The L50E6B uses a VA panel with LED edge lighting, so the downside is a limited viewing angle but the black levels are excellent, as is the contrast ratio and dynamic range. The backlight uniformity was also very good, which makes a nice change. Once you add in an accurate greyscale and colour gamut, plus some excellent video processing, the result is a genuinely impressive picture. The L50E6B proved to be a fantastic all round performer and regardless of whether you're watching TV, DVDs or Blu-rays the results were always highly entertaining.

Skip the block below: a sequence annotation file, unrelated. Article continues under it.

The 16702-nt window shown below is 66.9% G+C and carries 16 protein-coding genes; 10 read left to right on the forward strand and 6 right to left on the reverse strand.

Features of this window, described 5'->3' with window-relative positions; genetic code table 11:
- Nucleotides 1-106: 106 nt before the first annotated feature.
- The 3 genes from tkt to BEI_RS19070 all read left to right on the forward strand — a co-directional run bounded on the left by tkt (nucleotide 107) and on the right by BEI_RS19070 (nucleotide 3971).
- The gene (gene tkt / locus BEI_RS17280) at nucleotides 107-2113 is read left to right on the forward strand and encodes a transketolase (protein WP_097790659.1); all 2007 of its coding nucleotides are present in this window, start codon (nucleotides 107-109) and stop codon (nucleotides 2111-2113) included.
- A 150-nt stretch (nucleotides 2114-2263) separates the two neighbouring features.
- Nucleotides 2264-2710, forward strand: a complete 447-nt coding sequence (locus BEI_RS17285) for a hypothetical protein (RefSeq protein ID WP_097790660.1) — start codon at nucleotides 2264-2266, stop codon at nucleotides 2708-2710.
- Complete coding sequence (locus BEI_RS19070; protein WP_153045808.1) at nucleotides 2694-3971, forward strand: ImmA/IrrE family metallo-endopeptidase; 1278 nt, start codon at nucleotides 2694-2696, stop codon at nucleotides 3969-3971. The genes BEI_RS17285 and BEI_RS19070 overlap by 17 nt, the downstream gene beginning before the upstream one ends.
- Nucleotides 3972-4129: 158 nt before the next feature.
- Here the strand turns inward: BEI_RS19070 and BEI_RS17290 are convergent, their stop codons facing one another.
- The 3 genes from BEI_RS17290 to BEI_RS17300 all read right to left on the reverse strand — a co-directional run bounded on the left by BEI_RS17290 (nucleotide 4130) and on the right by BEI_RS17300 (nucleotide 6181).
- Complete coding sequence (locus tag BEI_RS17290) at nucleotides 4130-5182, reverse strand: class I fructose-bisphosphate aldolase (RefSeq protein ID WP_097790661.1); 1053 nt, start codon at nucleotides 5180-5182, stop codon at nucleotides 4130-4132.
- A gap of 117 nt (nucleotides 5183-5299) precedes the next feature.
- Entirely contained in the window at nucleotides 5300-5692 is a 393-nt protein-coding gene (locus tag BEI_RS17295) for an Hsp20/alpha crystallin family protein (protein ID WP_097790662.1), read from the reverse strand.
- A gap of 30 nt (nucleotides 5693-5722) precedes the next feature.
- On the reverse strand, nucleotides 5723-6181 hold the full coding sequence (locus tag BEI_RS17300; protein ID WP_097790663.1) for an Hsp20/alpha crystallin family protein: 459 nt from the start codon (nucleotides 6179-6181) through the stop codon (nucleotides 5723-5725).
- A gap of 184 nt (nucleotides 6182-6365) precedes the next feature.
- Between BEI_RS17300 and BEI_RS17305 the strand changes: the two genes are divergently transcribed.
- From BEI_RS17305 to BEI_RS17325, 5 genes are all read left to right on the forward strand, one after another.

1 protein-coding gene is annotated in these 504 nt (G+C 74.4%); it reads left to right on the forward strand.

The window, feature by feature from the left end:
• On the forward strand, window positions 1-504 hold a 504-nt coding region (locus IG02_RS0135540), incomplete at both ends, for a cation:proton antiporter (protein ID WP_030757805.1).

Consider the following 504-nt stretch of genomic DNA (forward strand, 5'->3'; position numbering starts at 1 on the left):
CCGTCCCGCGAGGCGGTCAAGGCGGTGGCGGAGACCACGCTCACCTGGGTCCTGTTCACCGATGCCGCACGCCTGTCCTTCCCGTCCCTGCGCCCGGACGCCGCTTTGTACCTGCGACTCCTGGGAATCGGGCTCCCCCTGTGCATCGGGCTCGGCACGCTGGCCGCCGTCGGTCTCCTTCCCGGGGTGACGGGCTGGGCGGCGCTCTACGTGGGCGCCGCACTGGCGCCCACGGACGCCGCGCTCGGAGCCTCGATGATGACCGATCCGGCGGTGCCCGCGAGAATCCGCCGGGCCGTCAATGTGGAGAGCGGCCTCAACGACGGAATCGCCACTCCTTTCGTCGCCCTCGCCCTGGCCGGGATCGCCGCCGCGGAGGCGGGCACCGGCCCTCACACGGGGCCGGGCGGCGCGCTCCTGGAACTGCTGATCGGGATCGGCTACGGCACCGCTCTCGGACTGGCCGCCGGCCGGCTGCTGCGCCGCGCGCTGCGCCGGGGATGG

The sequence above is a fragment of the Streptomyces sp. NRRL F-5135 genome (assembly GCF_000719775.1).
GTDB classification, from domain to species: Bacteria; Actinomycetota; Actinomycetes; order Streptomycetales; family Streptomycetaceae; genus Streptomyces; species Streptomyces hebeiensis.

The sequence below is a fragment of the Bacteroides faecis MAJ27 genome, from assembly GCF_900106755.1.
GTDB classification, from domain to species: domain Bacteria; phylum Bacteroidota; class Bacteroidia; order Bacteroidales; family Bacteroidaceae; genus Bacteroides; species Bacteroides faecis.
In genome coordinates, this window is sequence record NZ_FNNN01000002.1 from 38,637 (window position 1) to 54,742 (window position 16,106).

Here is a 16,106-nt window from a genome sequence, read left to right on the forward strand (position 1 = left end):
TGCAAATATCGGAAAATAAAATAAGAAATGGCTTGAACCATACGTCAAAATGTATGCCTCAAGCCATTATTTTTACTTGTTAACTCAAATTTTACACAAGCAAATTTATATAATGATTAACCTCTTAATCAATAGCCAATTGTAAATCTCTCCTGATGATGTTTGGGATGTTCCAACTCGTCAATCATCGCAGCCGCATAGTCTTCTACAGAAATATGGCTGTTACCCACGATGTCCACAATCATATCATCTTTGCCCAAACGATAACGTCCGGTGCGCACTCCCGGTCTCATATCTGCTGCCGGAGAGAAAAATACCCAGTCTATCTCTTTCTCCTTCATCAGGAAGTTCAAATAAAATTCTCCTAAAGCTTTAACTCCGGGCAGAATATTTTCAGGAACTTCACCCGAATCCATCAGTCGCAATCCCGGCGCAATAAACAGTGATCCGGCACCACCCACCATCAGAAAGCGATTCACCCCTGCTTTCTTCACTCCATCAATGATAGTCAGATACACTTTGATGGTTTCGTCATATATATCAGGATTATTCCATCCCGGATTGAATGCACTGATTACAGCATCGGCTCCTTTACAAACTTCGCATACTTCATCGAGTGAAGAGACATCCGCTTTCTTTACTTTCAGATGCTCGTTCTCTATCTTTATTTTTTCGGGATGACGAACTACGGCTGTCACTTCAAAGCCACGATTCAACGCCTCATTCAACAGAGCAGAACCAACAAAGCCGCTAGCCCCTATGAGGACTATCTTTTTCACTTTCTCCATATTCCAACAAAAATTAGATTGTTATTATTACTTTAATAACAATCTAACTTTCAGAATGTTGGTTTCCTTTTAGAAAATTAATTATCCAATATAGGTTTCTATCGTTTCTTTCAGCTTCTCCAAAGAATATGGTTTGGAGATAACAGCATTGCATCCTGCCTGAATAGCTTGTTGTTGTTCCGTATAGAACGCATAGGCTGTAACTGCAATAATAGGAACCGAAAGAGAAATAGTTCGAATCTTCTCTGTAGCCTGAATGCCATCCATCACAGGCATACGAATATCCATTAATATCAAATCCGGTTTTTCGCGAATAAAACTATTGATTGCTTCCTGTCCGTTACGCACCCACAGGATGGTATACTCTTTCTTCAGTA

At first sight the Panasonic L50E6B might seem a little pricey given that it doesn't even include 3D. However, on closer inspection, you will find a well-designed, feature heavy TV that delivers a first class picture and sound. If you're not interested in 3D then the L50E6B could well be the big screen LED TV you've been looking for and is certainly worth a demo.